Various operating modes can be represented with this DHT transmission. For purely electric driving, the combustion engine is stopped and the clutch is opened. Electric engine P2 can therefore be operated in both transmission stages. In addition to a high starting torque in the first gear, this enables a maximum vehicle speed of 140 km/h in the second gear.
In hybrid operation, serial or parallel driving is possible. In parallel operation, one of the two gear sets is engaged. In serial operation mode, the transmission is shifted to neutral. The combustion engine is then exclusively connected to electric engine P2 while electric engine P3 operates the wheels. All gear changes are synchronized entirely electrically, so that the friction clutch can remain closed even in hybrid operation. The serial operation in the low speed range and the parallel operation at higher speeds enable a significant increase of the system efficiency level.
The operating strategy provides for the combustion engine being operated at a very low dynamic and the implementation of fast load changes by the electric path. The transmission ratios enable a significant reduction of the rotational speed of the combustion engine, without compromising the overall dynamic of the powertrain. The operating strategy was optimized with a Design of Experiments. For this purpose, the parameters of the stop-start strategy of the combustion engine were optimized simultaneously with the parameters of the battery charging strategy. For the final parameterization, a compromise between the layouts for different driving cycles was selected.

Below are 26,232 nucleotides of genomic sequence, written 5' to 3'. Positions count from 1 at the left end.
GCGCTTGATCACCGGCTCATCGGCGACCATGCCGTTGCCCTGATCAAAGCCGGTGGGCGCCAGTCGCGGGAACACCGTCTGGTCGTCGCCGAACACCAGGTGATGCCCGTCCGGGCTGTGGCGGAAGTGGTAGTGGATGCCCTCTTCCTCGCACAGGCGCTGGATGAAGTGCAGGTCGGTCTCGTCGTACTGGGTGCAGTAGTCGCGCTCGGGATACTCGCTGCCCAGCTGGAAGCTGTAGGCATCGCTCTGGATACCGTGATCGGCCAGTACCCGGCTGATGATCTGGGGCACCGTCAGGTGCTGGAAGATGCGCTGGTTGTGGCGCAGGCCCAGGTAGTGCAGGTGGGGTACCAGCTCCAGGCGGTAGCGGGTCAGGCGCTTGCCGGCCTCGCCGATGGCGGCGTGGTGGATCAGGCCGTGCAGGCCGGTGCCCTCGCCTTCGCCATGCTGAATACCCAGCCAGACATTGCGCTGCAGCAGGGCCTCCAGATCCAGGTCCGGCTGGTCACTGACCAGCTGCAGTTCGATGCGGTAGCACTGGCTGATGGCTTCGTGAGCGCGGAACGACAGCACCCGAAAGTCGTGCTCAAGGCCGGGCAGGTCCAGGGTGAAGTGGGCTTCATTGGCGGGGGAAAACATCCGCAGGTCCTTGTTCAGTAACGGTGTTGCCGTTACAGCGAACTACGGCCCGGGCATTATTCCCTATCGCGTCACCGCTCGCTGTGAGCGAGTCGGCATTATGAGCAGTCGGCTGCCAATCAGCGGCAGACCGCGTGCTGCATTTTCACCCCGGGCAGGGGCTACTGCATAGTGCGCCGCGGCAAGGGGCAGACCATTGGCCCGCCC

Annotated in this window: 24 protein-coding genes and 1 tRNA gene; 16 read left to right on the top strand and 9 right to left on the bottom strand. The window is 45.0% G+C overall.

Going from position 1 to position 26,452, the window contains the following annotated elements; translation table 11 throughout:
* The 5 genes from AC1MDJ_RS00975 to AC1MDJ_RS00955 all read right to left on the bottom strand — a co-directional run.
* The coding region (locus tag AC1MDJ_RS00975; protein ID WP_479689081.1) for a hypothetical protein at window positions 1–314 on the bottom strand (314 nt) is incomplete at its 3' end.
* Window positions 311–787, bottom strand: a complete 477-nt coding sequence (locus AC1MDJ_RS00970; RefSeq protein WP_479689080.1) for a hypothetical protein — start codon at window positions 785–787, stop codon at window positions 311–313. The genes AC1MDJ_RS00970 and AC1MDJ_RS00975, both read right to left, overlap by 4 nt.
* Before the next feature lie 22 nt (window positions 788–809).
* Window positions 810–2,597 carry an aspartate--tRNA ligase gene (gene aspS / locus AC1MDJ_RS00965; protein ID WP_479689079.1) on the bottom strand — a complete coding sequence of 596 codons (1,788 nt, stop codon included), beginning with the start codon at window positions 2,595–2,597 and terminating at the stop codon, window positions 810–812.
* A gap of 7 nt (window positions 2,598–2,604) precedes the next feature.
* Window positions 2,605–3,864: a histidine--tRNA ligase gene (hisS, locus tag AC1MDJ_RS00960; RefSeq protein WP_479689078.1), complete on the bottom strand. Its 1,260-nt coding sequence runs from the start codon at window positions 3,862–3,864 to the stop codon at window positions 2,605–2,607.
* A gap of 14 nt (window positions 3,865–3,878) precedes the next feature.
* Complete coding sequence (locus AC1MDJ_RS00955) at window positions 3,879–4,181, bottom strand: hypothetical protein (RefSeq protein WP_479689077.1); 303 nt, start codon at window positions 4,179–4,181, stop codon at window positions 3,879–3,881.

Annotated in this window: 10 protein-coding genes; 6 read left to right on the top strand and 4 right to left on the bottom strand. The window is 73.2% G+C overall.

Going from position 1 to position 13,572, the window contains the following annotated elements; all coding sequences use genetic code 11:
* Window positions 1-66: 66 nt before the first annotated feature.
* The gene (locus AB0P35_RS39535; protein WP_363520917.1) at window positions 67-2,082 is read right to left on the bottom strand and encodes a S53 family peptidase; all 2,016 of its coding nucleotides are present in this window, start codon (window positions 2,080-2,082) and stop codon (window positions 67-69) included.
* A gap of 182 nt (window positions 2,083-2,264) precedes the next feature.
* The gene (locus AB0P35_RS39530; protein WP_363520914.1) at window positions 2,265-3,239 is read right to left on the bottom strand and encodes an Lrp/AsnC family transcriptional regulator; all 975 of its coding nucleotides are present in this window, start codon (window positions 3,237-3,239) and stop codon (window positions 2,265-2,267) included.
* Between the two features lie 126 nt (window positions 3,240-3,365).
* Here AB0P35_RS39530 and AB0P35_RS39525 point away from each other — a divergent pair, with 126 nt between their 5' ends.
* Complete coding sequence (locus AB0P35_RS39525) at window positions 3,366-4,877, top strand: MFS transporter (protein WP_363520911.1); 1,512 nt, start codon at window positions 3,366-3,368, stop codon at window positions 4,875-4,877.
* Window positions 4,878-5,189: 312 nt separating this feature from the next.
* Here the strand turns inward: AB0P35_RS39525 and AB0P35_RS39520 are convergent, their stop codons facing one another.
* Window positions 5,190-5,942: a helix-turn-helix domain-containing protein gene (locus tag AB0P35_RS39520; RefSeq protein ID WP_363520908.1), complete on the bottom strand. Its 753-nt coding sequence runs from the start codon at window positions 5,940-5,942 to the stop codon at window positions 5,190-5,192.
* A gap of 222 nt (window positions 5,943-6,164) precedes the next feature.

The distribution of the torques of the two electric engines, both in parallel operation and in fully electric driving, is determined by an online optimization patented by FEV. The search algorithm varies the torque distribution until the energetically optimal case is found. In doing so, both the battery limits and the power limits of the electric engines are taken into account for the current situation.
The function structure developed for predictive longitudinal dynamic control is designed in such a way that a multitude of data sources, optimization routines, and powertrain structures can be represented in said function structure.